This is stated in a report by the Institute for the Study of War (ISW).
“Putin’s announcement of partial mobilization showed many problems that Russia is facing during its failed invasion of Ukraine. Moscow is unlikely to be able to solve them in the coming months,” experts emphasize.
And the order to mobilize a part of the “prepared” reserve of the Russian Federation, that is, people who have completed their military service, will not create a significant fighting force of Russia within months.
“This may be enough only to maintain the current level of Russian military strength in 2023, compensating for losses, although even that is not yet clear,” ISW says.
As noted, partial mobilization by Russia will not deprive Ukraine of the opportunity to liberate most of the occupied territory before winter.
“Putin and Shoigu strongly stated that only reservists who had completed their initial military service would be mobilized, making it clear that Russia would not expand conscription. Shoigu also said that students would not be harmed and told them to go about their studies without worry. These comments were clearly intended to aims to dispel the fears of the Russian population that “partial mobilization” is a code for general conscription,” the message reads.
The Russian military probably called up the most combat-ready reserves during the pre-war mobilization, suggesting that the current partial mobilization will begin with less combat-ready personnel from the start, analysts say.
“Russian reservists are initially poorly trained and do not undergo advanced training after their conscription period. Russian conscription lasts only one year, giving conscripts little time to learn to be soldiers. The lack of retraining after this initial period accelerates the degradation of acquired soldiering skills from Shoigu spoke about the intention to call up reservists with “combat experience”, but very few Russian reservists, except for those who are currently serving in Ukraine, have combat experience,” the Institute emphasizes.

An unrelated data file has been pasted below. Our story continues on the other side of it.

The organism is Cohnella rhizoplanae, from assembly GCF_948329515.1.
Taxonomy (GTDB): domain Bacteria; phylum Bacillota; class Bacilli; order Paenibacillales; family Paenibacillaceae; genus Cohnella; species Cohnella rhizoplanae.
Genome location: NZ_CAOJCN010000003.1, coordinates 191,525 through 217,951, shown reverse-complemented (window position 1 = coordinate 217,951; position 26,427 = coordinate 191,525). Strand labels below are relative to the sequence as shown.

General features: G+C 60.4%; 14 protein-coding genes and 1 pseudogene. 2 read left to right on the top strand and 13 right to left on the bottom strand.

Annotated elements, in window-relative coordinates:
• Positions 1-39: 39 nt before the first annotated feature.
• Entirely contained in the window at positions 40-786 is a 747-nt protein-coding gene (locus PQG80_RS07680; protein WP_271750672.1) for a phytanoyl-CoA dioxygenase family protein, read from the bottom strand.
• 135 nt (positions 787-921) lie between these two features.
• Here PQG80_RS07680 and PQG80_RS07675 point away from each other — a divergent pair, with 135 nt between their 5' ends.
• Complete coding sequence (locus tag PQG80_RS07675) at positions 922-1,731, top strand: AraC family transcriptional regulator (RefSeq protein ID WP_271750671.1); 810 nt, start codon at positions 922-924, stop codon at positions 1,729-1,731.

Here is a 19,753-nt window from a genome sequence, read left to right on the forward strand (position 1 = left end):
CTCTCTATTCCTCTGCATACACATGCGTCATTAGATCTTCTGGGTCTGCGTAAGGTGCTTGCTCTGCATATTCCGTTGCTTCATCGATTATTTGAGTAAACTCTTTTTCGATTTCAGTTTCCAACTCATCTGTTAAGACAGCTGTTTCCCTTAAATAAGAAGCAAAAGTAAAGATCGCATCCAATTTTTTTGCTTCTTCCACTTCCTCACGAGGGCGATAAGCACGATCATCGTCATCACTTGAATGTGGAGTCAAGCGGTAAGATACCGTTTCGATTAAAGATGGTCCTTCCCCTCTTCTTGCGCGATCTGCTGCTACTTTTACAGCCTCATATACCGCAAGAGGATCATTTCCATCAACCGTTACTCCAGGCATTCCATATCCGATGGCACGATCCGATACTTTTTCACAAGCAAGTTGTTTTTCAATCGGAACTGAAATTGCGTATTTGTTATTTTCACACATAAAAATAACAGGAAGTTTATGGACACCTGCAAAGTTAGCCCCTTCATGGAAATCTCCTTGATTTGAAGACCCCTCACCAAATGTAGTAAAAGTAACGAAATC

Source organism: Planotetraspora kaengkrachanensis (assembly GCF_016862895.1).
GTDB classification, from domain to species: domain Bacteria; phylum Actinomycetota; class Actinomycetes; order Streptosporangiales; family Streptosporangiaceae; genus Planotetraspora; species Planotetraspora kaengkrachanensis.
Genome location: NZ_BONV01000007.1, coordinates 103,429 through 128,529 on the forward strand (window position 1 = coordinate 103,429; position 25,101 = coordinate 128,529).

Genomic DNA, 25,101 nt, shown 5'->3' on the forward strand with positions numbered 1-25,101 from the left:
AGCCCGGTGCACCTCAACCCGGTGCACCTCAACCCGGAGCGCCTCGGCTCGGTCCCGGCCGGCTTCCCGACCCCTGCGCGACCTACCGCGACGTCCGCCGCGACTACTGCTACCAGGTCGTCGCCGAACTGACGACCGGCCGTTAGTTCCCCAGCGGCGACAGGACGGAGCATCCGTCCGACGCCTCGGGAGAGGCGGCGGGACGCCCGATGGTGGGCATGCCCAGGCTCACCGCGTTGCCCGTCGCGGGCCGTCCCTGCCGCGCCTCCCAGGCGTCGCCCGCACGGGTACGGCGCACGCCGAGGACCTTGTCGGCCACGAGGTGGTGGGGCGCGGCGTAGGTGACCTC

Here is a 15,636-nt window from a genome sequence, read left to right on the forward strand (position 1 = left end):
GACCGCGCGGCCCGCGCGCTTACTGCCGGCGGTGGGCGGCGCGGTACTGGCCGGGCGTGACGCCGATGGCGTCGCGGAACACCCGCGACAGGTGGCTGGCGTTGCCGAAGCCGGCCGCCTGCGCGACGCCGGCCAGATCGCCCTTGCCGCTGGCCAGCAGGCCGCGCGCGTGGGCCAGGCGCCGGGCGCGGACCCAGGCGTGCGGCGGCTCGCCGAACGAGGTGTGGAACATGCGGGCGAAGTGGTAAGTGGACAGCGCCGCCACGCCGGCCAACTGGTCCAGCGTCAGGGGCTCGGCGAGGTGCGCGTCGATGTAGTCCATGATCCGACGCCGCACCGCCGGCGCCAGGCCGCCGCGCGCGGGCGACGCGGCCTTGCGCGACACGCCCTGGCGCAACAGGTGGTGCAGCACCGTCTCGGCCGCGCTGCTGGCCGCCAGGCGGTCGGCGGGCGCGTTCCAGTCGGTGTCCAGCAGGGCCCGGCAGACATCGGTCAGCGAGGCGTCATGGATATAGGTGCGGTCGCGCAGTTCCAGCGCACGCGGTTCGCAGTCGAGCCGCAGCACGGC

Other key ISW findings
Putin did not directly threaten to use nuclear weapons if Ukraine continues counteroffensive operations to liberate occupied territories after Russian annexation
Probably, the Ukrainian troops continued their offensive actions around the Liman
Ukrainian forces struck north and east of Kherson as part of a campaign to block Russian logistical, military and transport vehicles in the Kherson region
Ukrainian and Russian sources identified three zones of kinetic activity on September 21: northwest of Kherson, near the Ukrainian bridgehead across the Ingulets River, and south of the border of the Kherson-Dnipropetrovsk region around Visokopil
Subjects of the Russian Federation (regions) continue cryptomobilization, despite the statement of the President of Russia Vladimir Putin about partial mobilization
Russian-appointed occupation administrators are likely to increase law enforcement and filtering measures in the occupied territories of Ukraine in preparation for mock referendums
On September 21, Russian President Vladimir Putin announced a partial mobilization in the Russian Federation. Oleksiy Danilov, Secretary of the NSDC, called Putin’s statement on partial mobilization “a comprehensive program for the disposal of Russians.” And the Commander-in-Chief of the Armed Forces of Ukraine Valery Zaluzhnyi said that all those who come to Ukraine with weapons will be destroyed.
In turn, the president of the European Commission, Ursula von der Leyen, is convinced that Putin’s latest steps require new sanctions from the EU.
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